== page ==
Rod's birthday fell about a month after they started dating and she knew that a too-generous gift would be inappropriate. But she also knew that his favorite band would soon be playing in town and made a special effort to get tickets for the two of them. He was delighted. For her birthday, just over a month later, he presented her with a bouquet of red roses and a tiny golden-colored box of Godiva chocolates. "You said you liked shiny things," he said as she opened lid on the candy box. It was a nice first effort, she thought. A little impersonal, but not bad for someone she hadn't been dating all that long. It was unfortunate he had seemed to disregard her hint that yellow roses were her favorite, and that he hadn't noticed that on every one of their dates she had avoided desserts. But she let it slide and encouraged him to eat most of the candy.

The second time around she had picked up on his expressed interest to some day study the stars and bought him a telescope. He loved it and for the next few weeks they spent almost every evening on the roof of Rod's apartment building viewing the heavens. Then for her birthday he presented her with a real surprise. That night when they went up onto the roof he aimed the telescope and had her look for the star he'd had named for her. He produced an envelope containing the official certificate. "I just couldn't imagine anything more glittery than a star," he said. Later she told her girlfriends how sweet and special it was, but she could never make herself believe that she preferred it to the star-shaped crystal pendant that she had openly ogled in the window of the mall's budget jewelry store every time she had led him past it. Sophia was still thinking about the star incident when she realized that Rod was in the present day and had continued talking.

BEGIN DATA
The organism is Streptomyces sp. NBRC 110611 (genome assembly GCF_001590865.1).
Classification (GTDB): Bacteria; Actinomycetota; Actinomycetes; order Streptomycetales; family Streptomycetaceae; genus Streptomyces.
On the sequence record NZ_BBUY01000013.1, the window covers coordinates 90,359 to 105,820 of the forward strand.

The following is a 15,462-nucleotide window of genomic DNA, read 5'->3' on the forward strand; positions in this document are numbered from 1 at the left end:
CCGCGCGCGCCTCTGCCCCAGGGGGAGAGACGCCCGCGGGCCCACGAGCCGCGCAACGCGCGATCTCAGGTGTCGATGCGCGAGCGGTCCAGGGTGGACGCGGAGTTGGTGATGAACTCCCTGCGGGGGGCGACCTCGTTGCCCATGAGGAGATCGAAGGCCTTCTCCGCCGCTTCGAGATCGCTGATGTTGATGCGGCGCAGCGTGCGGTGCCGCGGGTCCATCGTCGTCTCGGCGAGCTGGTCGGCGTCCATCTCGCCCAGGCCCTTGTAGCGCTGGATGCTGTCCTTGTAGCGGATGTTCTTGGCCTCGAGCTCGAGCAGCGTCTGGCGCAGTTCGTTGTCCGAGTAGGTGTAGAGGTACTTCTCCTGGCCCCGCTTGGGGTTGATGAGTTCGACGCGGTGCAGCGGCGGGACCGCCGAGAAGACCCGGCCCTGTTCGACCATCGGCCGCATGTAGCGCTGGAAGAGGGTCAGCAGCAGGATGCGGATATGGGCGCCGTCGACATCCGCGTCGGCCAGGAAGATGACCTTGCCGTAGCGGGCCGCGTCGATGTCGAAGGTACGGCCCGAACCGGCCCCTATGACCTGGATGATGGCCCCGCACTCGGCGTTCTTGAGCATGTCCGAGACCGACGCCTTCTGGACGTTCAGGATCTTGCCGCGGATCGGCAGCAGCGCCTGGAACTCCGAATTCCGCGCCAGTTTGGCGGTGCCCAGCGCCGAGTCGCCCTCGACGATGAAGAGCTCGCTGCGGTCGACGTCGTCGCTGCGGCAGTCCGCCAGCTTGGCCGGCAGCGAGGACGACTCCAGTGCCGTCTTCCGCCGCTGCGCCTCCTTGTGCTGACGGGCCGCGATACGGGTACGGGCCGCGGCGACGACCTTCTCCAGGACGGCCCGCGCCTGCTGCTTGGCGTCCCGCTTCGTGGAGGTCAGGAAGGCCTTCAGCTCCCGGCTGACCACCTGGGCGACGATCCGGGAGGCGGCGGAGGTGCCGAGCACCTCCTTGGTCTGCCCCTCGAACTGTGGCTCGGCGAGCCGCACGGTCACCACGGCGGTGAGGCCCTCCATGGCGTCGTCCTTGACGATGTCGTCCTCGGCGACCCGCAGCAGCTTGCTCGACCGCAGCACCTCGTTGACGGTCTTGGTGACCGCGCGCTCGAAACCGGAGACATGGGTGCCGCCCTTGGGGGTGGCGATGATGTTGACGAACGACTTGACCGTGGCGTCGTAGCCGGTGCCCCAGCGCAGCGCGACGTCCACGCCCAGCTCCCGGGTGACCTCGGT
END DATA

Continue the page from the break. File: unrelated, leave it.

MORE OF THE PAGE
"I never was any good at buying gifts," he said. "There I was looking at fancy rings and Janet doesn't even really like jewelry. She didn't want an engagement ring because she said it was a waste of our resources. She really has very simple tastes. But we're starting to go to a lot of gala events now and I thought she might like a cocktail ring like all the other women seem to have."

Sophia's mind was reeling. It was impossible not to know that he was successful now, and she had recently seen a picture of him and his wife on Facebook. One of her friends had shared a link to a news write-up of a fundraising event for an environmental charity. And there they were, event chairs Roderick McDermott and Janet Moss-McDermott with the other dignitaries at the elegant and meaningful soiree. "If I had only realized his full potential," she had often thought. Now it was all too clear that someone else was living the life Sophia had wanted, attending charity galas and other soirees with a husband who wants to buy her jewelry.